A project to uproot outbreaking plants was launched last week as part of the educational-environmental cooperation between Ort Binyamina High School and Ramat Hanadiv
Last Wednesday all the 7th-grade students from Ort Binyamina High School set out with guides from Ramat Hanadiv to uproot outbreaking species from the Ramat Hanadiv Nature Park. The aim of the project is to restore the original biodiversity of the region.
Outbreaking species are plants that multiply in great numbers and outcompete other species in the same habitat. This phenomenon disturbs the natural balance and is caused by a number of reasons, including human intervention.
Mallow, known by its Arabic name ‘hubeiza’, is a very common species in Israel, and is considered to be an outbreaking species that interferes with local plant species, such as anemones and other wildflowers. In the Nature Park, it proliferates mainly in the vicinity of the Ein Tzur spring.
Mahfouz Al Khatib, a ranger in the Ramat Hanadiv Nature Park, who leads the uprooting project, noted that thanks to the uprooting that has been conducted in cooperation with ORT School in recent years, a clearly noticeable decline in the mallow population was observed this year.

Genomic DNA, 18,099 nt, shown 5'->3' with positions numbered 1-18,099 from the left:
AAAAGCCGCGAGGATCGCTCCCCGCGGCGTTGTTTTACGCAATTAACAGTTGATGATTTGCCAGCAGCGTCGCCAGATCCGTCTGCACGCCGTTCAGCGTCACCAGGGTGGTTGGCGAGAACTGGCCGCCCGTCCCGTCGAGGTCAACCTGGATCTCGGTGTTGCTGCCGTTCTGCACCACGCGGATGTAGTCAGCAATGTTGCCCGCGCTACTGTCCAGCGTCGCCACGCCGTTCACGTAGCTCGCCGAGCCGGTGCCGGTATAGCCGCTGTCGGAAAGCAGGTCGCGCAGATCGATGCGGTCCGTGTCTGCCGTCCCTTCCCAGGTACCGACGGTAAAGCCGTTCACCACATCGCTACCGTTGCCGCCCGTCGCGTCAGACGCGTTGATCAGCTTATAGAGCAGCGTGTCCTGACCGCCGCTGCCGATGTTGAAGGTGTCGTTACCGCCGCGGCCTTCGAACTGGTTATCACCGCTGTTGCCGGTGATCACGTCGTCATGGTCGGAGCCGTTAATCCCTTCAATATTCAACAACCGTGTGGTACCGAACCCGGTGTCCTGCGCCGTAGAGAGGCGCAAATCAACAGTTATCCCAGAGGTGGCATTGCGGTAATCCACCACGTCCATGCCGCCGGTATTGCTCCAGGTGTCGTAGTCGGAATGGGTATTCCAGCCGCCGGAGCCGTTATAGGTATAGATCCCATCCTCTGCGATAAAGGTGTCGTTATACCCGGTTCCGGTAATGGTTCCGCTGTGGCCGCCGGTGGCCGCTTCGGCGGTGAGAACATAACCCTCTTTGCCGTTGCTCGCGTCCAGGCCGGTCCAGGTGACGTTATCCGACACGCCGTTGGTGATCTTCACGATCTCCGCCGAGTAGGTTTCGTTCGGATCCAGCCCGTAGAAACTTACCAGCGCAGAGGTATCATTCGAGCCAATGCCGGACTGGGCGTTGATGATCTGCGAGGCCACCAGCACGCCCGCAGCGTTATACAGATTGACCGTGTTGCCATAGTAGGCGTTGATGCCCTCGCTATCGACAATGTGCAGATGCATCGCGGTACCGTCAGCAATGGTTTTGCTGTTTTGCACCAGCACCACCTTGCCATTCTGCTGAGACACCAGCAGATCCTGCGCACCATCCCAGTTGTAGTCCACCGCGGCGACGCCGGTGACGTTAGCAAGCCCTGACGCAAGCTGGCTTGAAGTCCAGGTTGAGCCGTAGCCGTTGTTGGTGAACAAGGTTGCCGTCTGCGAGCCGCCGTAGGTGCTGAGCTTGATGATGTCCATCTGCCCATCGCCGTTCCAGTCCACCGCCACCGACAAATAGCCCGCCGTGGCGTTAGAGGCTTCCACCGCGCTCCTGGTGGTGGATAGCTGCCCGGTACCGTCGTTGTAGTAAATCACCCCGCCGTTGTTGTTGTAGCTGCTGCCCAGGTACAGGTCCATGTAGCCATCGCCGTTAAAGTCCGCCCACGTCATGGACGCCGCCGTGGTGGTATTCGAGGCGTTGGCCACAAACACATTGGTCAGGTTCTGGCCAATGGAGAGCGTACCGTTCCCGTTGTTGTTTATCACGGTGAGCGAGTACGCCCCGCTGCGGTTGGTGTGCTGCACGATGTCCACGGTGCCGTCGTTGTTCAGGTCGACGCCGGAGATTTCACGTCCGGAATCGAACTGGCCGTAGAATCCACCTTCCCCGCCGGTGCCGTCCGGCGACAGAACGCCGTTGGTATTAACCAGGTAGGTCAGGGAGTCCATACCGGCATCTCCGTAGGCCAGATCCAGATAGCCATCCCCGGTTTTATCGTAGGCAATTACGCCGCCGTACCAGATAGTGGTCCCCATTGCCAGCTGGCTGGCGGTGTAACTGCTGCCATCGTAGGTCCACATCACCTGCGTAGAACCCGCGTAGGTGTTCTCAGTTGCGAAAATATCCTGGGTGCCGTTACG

Irit Lador, Head of the Education Department at Ramat Hanadiv and the ‘Partnership for Regional Sustainability’, notes that the project is part of a broad cooperation between Ramat Hanadiv and the ORT School located on its outskirts. “This cooperation gives the children a hands-on experience outside of their normal routine, and a real connection to the environment. Everyone benefits: nature, the students, who gain a sense of self-worth regarding their important contribution and of course the visitors, who can continue to enjoy the beauty of anemones and other wildflowers thanks to the uprooting activity.
Photography credit: Irit Lador, Ramat Hanadiv.